The Effects of Alcohol and Other Drugs on Children

Chrome 2001
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Aetna Intelihealth InteliHealth Aetna Intelihealth Aetna Intelihealth
 
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Harvard Medical School
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Chrome 2001
Chrome 2001
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The Effects of Alcohol and Other Drugs on Children

Mental Health
8271
Injury and Illness Prevention
The Effects of Alcohol and Other Drugs on Children
The Effects of Alcohol and Other Drugs on Children
htmAlcoholToddlers
Learn how alcohol affects your child.
355485
InteliHealth
2010-02-24
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InteliHealth Medical Content
2012-08-06
Reviewed by the Faculty of Harvard Medical School
The Effects of Alcohol and Other Drugs on Children

Children are deeply affected by their parents' alcohol and other drug use. If either parent abuses legal (for example, alcohol, some prescription and over-the-counter medications) or illegal (for example, marijuana, cocaine, heroin and amphetamines) drugs, it can have significant consequences.

Parents who are intoxicated with alcohol or other drug(s) are much less able to care for their children; they may not provide their children with physical needs (for example, food or shelter) or emotional support. An estimated 40% to 80% of the families who become child protective service cases have problems with alcohol and/or drugs. Parents are putting their lives and the lives of their children at risk if they drive while intoxicated. Use of any quantity of alcohol or other mind-altering drug always results in some level of impairment.

A parent's alcohol or other drug use sends strong messages to a child. Since children model their own behavior on that of their parents, children of substance-abusing parents are more likely to abuse substances themselves. For example, children of alcoholics are at increased risk of becoming alcoholics. Moreover, adolescents who drink alcohol are more likely to also use other drugs.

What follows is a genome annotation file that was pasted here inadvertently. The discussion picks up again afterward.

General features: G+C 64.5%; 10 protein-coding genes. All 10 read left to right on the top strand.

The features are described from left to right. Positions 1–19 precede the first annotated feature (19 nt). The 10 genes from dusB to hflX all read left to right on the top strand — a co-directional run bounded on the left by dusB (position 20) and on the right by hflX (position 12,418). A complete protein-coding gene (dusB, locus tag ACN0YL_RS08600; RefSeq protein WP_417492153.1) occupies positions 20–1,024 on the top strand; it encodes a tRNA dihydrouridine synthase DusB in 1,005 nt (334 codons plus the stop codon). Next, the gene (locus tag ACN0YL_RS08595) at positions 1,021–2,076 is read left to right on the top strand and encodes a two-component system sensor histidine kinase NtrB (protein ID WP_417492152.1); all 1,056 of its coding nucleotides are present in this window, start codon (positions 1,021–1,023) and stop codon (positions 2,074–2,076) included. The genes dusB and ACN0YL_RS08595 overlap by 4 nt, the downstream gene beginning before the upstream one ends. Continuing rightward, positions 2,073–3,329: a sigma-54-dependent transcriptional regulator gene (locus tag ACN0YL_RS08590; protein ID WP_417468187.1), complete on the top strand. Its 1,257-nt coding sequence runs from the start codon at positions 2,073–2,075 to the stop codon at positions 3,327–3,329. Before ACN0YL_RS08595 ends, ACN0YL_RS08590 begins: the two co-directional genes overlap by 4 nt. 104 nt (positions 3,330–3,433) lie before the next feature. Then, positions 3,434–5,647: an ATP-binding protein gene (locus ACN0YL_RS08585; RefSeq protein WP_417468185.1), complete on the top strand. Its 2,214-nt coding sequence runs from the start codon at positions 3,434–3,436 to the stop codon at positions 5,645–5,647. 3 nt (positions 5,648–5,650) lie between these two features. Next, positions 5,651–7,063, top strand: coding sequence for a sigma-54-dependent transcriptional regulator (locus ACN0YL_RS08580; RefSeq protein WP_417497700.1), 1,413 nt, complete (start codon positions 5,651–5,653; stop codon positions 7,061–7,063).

Parental substance abuse has also been associated with other behavior and mental-health problems in children, including attention-deficit hyperactivity disorder (ADHD), depression, anxiety, and learning difficulties.

Stop now

If you think that you or your partner may have a problem with drinking alcohol or using other drugs, get help as soon as possible. Your health and the health of your children depend on it. Talk with your doctor about local treatment programs and support groups. You can also get information from one of the resources listed below.

Resources

Al-Anon/Alateen
Al-Anon Family Group Headquarters, Inc.
1600 Corporate Landing Parkway
Virginia Beach, VA 23454-5617
Phone: 757-563-1600
www.al-anon.alateen.org/

Alcoholics Anonymous World Services
P.O. Box 459
New York, NY 10163
Phone: 212-870-3400
www.alcoholicsanonymous.net/

National Institute on Alcohol Abuse and Alcoholism (NIAAA)
5635 Fishers Lane, MSC 9304
Bethesda, MD 20892-9304
Phone: 301-443-3860
E-Mail: niaaaweb-r@exchange.nih.gov
www.niaaa.nih.gov/

National Clearinghouse for Alcohol and Drug Abuse Information (NCADI)
P.O. Box 2345
Rockville, MD 20847-2345
Toll-Free: 1-800-729-6686
http://ncadi.samhsa.gov/

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Last updated February 24, 2010


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